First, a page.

FIG. 1 is a plan view, partially broken away, of a sterilized package made in accordance with the present invention;
FIG. 2 is a cross sectional view of the package illustrated in FIG. 1, taken along line 2--2 of FIG. 1;
FIG. 3 is an isometric view of the package illustrated in FIG. 1, with the package partially opened; and
FIG. 4 is a cross sectional view of a package like that illustrated in FIG. 1 with patterned layers of blush lacquer and heat seal material.
FIGS. 1, 2 and 3 illustrate a sterile pharmaceutical package containing a surgical dressing 10. The package is formed by a paper substrate 12 and a plastic cover layer or closure member 14 between which the surgical dressing is disposed. The paper substrate and plastic cover layer are bonded together by a bonding system 18 disposed around the surgical dressing 10 between the paper substrate 12 and the plastic cover layer 14. The bonding system 18 is formed by a blush lacquer layer 20 and a layer of heat seal material 22.
The bond is formed by first laying the blush lacquer 20 on the paper substrate 12 and drying it. The blush lacquer may be applied uniformly over the entire surface of the paper substrate, or it may be laid in a pattern, as will be discussed further below in connection with FIG. 4. Then the heat seal material 22 is overlaid on the dried blush lacquer 20, the blush lacquer isolating the heat seal material from the substrate 12. The heat seal material, too, may be laid over the entire surface as shown or in a pattern, as will be discussed further below in connection with FIG. 4. The surgical dressing 10 is then placed on the coated substrate and overlaid with the plastic cover layer 14. Heat is then applied about the periphery of the package to bond the heat seal material 22 to the cover layer 14, thus bonding the cover layer to the substrate in the heated areas and sealing the dressing within the package. The heat sealing may be performed in a conventional and well-known manner, as by the use of a heated roller die. The die is designed to form a seal line which closes the package completely to provide a hermetically sealed unit.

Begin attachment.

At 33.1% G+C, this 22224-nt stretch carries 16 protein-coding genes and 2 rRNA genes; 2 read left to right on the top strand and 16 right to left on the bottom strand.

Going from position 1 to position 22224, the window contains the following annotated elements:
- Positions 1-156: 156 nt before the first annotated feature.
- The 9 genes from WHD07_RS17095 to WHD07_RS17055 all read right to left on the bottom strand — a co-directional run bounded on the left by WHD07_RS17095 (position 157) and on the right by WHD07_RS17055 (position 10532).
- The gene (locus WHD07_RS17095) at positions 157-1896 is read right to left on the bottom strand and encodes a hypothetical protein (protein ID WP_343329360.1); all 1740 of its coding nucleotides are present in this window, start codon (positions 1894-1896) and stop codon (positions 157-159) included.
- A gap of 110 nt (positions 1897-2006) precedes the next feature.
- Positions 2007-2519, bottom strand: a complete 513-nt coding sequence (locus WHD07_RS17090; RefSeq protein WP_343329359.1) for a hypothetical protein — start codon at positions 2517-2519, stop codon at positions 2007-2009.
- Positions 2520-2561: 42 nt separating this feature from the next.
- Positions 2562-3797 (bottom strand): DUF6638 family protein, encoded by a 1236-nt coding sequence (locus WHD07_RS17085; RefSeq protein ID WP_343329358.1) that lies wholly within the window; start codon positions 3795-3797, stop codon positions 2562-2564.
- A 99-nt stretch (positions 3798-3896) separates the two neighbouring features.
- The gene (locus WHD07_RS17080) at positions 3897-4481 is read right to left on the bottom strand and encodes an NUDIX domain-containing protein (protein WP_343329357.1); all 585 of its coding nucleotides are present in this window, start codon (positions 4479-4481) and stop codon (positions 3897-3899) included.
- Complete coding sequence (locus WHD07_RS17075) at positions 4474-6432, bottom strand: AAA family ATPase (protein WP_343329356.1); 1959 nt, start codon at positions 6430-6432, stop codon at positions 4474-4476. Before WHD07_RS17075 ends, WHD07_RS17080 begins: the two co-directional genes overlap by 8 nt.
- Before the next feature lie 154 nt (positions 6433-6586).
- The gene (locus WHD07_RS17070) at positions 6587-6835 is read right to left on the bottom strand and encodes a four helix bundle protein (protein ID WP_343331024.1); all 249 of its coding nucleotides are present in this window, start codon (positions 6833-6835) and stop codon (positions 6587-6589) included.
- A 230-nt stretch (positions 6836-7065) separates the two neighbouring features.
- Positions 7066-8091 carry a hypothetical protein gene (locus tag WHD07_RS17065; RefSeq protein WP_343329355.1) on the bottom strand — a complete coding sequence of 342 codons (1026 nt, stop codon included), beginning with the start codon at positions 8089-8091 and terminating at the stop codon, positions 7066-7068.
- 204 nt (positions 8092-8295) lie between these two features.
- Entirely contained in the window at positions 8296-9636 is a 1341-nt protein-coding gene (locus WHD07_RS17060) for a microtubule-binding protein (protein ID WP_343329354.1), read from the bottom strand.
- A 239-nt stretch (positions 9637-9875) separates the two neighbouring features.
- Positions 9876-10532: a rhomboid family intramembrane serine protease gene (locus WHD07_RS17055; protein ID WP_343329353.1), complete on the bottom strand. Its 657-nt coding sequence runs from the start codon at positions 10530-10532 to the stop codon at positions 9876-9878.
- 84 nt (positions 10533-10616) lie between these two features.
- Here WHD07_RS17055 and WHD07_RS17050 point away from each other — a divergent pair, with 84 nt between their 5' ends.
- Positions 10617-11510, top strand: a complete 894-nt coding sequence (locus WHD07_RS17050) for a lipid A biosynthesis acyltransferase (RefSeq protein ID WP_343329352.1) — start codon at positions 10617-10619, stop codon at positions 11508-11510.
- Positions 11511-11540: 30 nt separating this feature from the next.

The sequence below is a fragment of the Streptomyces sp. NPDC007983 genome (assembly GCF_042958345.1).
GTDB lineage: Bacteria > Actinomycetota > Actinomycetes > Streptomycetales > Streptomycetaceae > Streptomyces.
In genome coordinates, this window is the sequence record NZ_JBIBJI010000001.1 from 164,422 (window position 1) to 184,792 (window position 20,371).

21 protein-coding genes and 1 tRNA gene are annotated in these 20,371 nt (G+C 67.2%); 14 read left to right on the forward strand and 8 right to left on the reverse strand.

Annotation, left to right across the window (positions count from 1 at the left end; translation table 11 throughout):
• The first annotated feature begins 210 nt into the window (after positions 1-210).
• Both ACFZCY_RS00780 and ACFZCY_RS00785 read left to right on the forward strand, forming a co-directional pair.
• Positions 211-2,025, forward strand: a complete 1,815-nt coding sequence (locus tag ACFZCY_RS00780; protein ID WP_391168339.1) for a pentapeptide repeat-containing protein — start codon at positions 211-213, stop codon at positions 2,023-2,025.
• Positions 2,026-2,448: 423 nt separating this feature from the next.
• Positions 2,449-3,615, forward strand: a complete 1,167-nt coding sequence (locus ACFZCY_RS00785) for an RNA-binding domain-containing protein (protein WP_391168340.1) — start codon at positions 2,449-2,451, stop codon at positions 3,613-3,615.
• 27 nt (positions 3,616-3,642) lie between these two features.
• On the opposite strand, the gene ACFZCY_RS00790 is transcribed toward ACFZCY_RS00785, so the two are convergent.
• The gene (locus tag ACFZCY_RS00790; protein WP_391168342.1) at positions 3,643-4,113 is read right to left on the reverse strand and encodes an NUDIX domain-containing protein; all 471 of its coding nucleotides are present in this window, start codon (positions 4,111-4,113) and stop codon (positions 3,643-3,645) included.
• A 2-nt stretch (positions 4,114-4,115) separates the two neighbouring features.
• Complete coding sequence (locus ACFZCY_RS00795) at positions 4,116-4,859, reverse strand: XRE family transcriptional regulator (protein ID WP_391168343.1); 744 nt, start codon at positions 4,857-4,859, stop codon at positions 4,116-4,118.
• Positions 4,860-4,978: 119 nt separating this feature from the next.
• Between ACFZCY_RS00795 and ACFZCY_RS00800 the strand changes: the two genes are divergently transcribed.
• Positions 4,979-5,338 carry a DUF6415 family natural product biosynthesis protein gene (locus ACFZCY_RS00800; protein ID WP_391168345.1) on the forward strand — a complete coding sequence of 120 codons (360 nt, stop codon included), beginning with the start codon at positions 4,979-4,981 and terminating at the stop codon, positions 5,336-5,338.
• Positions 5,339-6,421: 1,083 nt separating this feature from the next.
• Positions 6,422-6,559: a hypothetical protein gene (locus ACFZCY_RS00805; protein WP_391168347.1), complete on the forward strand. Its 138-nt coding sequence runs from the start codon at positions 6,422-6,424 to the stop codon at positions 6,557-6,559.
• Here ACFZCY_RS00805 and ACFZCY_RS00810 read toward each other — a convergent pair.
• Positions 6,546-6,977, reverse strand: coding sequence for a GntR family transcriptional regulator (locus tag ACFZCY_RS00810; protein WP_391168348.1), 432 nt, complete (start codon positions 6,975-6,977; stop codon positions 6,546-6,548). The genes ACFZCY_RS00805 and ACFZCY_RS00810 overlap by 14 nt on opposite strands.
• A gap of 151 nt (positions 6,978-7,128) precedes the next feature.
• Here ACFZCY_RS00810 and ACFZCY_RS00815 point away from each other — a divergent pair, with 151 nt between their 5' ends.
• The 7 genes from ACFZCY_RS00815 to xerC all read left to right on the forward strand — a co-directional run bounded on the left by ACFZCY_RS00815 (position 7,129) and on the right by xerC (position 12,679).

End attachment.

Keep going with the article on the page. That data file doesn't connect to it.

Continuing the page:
The paper substrate 12 and the plastic cover layer 14 may extend beyond the seal line to form respective pull tabs 24 and 26 for opening the package.
With the package thus formed about the surgical dressing, the assemblage may be sterilized in a conventional manner as by autoclaving or flushing with ethylene oxide. The package may then be sent to hospitals or supply houses with the sterility of the dressing assured.
To gain access to the sterile dressing, the user pulls on the two tabs, as shown more particularly in FIG. 3, to rupture the cohesive internal bonds of the blush lacquer. As these cohesive bonds are weaker than any of the other internal bonds in the package or any of the other bonds between the cover layer 14 and the substrate 12, the rupture of the bonding system 18 is entirely internal of the blush lacquer layer, hence avoiding picking of any fibers from the substrate. Beyond the bonding system 18, the heat seal layer itself ruptures, leaving the heat seal material attached to the layer of blush lacquer, as illustrated.